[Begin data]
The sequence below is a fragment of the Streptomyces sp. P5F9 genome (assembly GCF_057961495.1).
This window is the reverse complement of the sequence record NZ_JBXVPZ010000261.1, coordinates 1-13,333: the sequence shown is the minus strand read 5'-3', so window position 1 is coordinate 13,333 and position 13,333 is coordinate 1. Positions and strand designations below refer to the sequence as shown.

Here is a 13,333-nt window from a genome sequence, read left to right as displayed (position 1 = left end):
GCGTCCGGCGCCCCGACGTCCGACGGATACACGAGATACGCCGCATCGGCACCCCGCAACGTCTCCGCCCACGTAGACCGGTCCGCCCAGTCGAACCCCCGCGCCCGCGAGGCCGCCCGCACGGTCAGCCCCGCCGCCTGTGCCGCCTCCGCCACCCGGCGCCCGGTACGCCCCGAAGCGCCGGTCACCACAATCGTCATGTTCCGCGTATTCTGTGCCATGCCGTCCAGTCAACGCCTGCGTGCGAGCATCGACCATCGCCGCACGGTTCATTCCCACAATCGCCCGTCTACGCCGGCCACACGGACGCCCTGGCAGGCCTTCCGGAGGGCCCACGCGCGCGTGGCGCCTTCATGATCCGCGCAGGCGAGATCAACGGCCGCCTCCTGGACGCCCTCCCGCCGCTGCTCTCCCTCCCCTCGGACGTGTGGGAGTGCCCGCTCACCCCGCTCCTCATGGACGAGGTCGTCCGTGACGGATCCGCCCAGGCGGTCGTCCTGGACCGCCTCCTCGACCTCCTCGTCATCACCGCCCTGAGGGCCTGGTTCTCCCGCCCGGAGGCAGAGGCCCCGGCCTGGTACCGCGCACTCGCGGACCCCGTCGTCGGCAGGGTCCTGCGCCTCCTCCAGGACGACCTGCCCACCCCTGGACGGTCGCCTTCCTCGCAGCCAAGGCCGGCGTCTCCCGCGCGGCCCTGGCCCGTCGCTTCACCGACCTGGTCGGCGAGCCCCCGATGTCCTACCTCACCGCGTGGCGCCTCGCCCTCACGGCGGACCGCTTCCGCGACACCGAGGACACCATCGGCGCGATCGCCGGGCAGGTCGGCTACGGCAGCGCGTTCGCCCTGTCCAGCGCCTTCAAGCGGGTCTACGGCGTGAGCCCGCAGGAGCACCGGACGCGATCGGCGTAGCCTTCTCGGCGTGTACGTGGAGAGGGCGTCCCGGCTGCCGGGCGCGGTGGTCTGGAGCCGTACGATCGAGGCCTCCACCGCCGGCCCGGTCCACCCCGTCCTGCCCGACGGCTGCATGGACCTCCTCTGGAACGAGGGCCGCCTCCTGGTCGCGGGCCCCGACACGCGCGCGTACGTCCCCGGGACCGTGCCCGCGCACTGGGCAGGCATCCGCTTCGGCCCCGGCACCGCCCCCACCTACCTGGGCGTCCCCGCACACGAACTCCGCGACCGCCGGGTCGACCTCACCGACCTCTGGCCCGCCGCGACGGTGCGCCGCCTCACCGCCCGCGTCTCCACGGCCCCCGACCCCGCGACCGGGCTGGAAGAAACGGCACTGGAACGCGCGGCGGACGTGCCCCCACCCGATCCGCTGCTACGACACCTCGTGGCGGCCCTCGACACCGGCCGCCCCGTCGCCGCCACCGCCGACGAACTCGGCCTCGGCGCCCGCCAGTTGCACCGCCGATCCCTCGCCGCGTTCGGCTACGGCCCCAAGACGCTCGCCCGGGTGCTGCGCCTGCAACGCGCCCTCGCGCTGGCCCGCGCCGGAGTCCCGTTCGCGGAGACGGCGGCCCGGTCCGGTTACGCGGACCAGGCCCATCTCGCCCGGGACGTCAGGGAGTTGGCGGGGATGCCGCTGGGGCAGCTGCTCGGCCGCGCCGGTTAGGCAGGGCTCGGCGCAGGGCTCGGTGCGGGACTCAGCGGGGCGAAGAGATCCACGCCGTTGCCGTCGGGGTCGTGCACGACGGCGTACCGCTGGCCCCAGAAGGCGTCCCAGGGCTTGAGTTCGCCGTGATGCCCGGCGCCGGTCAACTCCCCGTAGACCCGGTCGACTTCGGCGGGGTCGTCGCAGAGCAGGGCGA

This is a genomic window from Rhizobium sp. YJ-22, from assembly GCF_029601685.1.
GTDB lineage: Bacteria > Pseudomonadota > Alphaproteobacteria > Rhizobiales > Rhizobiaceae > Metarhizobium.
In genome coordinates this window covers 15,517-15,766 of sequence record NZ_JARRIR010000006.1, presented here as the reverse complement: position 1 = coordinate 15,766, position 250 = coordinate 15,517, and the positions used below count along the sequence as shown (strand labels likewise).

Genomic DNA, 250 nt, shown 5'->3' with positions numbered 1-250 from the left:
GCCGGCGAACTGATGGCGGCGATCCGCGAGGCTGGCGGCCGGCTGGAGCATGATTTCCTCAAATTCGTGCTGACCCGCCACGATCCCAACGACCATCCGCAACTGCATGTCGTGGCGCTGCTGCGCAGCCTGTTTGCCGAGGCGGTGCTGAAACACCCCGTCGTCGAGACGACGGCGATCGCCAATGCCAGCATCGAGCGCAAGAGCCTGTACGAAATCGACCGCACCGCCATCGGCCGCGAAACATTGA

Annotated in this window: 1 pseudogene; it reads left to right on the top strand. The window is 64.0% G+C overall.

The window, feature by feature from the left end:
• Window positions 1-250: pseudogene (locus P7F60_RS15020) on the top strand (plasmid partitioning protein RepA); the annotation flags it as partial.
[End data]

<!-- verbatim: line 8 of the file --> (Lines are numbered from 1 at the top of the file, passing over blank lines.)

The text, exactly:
Genomic DNA, 250 nt, shown 5'->3' with positions numbered 1-250 from the left: